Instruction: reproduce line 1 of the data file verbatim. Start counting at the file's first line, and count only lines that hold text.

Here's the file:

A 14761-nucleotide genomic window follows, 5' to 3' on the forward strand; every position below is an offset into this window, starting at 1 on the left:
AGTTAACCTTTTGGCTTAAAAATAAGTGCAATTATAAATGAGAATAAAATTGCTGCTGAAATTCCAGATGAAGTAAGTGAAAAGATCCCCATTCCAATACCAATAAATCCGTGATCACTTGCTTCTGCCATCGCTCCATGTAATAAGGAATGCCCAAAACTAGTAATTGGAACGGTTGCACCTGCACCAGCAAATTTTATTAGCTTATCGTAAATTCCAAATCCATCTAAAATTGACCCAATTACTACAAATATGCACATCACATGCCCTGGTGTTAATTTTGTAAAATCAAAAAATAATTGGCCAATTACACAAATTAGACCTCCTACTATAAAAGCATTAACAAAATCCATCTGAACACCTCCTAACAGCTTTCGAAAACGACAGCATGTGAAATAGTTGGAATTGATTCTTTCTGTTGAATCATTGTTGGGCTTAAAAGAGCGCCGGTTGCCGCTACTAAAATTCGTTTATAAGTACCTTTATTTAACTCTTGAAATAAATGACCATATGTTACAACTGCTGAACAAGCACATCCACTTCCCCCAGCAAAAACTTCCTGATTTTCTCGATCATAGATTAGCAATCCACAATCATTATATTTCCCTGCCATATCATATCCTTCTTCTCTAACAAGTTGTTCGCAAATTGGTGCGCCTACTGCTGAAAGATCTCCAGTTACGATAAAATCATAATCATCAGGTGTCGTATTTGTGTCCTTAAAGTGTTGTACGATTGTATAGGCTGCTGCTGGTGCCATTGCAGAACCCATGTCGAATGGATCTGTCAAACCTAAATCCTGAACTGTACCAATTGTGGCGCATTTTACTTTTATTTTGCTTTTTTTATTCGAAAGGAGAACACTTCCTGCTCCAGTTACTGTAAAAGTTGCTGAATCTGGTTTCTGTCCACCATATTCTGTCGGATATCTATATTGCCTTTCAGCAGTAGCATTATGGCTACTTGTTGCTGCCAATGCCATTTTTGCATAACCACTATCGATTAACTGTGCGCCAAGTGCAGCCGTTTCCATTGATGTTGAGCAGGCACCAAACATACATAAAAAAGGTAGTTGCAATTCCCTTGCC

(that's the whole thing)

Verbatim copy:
A 14761-nucleotide genomic window follows, 5' to 3' on the forward strand; every position below is an offset into this window, starting at 1 on the left: